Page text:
National Press Club

Defense leaders urge Obama, Congress to avoid cuts at Newsmaker

December 4, 2012 | By Heather Forsgren Weaver | HeatherForsgrenWeaver@gmail.com

Wes Bush, chairman, chief executive officer and president of Northrop Grumman Corporation, speaks at a National Press Club Newsmaker, December 3, 2012.

Wes Bush, chairman, chief executive officer and president of Northrop Grumman Corporation, speaks at a National Press Club Newsmaker, December 3, 2012.

Photo/Image: Noel St. John

President Barack Obama and congressional leaders must reach an agreement to avoid the ``fiscal cliff'' and potentially devastating cuts in defense spending, industry executives said at a Dec. 3 National Press Club Newsmaker.

The automatic defense cuts, known as sequestration, which would occur if no deal is reached, will “have very negative impacts in the long term,'' said Northrop Grumman Chief Executive Officer Wes Bush. ``It will damage our industry’s ability to attract and retain the kind of highly-trained technical talent our nation needs to help keep its technological superiority.”

More than 130 CEOS signed a letter to Obama and Congress members that was released at the event. The document urges them ``to avert sequestration and adopt an approach that addresses the country’s long-term fiscal challenges,” said David Hess, president of Pratt & Whitney and chairman of the Aerospace Industries Association.

Solving the fiscal cliff will “do more to unleash investment, a willingness to hire, [and] a willingness to take chances that will then create a huge new wave of job creation and economic growth in the United States,” said David Langstaff, CEO of TASC.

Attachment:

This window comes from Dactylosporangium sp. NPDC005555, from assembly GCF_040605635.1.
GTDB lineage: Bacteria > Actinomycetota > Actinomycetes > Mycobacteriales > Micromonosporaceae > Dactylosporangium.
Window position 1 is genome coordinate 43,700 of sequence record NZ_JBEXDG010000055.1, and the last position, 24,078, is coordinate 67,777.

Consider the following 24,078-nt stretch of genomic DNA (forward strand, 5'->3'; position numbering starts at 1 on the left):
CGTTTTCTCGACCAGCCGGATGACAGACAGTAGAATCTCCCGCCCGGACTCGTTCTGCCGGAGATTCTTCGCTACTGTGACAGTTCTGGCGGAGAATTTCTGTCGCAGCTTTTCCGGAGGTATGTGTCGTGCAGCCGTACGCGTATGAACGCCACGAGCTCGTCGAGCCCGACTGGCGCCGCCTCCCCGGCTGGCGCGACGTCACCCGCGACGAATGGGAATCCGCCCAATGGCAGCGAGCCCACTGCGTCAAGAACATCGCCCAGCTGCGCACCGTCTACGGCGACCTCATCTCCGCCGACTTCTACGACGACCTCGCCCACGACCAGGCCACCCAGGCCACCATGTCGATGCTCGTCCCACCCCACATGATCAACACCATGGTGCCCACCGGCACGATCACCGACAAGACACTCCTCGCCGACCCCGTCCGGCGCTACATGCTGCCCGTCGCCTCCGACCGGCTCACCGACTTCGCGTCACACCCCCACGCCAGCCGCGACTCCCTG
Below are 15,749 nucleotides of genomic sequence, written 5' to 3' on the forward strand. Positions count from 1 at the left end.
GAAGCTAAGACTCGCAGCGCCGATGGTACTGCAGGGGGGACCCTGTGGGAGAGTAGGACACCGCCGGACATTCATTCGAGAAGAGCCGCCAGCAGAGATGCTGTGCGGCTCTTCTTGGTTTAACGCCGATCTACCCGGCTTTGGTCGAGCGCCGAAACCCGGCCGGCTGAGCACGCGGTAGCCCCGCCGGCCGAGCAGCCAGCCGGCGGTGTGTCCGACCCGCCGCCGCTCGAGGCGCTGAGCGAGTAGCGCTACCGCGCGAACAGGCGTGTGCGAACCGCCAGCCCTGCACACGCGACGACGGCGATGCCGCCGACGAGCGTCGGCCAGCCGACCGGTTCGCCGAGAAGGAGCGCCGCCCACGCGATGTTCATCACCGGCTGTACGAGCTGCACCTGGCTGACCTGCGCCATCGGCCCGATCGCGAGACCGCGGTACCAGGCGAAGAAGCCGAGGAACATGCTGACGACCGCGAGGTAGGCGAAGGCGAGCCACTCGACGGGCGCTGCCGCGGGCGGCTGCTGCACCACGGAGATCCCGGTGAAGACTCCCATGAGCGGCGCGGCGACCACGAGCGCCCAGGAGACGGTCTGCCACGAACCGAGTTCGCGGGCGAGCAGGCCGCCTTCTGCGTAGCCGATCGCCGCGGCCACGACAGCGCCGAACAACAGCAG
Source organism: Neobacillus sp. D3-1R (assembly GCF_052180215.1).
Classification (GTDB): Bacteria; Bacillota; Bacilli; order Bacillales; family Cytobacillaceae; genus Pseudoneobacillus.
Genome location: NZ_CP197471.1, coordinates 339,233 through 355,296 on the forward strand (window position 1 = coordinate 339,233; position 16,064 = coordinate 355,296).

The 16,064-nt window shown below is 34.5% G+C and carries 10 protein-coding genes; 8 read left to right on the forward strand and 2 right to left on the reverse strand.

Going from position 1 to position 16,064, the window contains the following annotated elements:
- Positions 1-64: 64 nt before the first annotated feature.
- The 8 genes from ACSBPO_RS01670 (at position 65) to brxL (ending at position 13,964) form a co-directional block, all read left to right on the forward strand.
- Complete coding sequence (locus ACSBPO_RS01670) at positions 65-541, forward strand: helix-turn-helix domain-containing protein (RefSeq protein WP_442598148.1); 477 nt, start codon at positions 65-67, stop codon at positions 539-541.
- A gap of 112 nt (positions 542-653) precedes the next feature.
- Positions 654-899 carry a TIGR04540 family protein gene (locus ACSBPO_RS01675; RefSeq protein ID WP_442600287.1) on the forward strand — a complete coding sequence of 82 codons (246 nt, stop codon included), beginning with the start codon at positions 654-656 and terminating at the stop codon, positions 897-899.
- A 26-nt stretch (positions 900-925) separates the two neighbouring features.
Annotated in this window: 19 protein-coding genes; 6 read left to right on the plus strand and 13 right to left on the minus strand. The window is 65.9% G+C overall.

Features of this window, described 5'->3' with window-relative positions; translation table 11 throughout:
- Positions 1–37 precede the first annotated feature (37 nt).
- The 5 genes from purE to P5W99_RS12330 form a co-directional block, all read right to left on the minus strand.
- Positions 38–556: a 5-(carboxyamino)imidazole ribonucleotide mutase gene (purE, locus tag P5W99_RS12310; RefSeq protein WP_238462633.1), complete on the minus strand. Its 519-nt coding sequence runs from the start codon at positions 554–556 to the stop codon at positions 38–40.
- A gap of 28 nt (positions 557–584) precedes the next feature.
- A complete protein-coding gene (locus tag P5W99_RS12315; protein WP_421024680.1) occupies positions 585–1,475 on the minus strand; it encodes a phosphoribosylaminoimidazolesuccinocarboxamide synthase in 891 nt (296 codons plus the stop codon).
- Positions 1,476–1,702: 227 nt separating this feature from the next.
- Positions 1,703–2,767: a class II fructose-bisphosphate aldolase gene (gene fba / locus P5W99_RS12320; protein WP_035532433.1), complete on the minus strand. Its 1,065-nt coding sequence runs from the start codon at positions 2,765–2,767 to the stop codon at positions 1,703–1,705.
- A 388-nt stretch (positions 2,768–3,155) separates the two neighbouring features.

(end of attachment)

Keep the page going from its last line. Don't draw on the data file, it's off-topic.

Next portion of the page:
Delaying a decision until 2013 is not an option, the executives said. “Piecemeal efforts or punting or kicking the can down the hall where we buy a little bit of time [will] add to the confusion,” Langstaff said.

A framework agreement by the end of the year that would avoid sequestration will likely include some defense cuts in addition to the $487 billion already being implemented, Langstaff said. “We need to stop believing or pretending that there is a scenario out there that offers no defense cuts,” he said.

No one on the panel was willing to say how much in defense cuts would be acceptable to the industry.

The uncertainty is causing companies in the supply chain to delay critical decisions, which could delay necessary parts in the future, said Dawne S. Hickton, president of RTI International Metals.

“What we are manufacturing in our plants today is going on a military program two and three years down the road,” Hickton said.

The letter can be found here: http://secondtonone.org/wp-content/uploads/2012/12/POTUS-Letter.pdf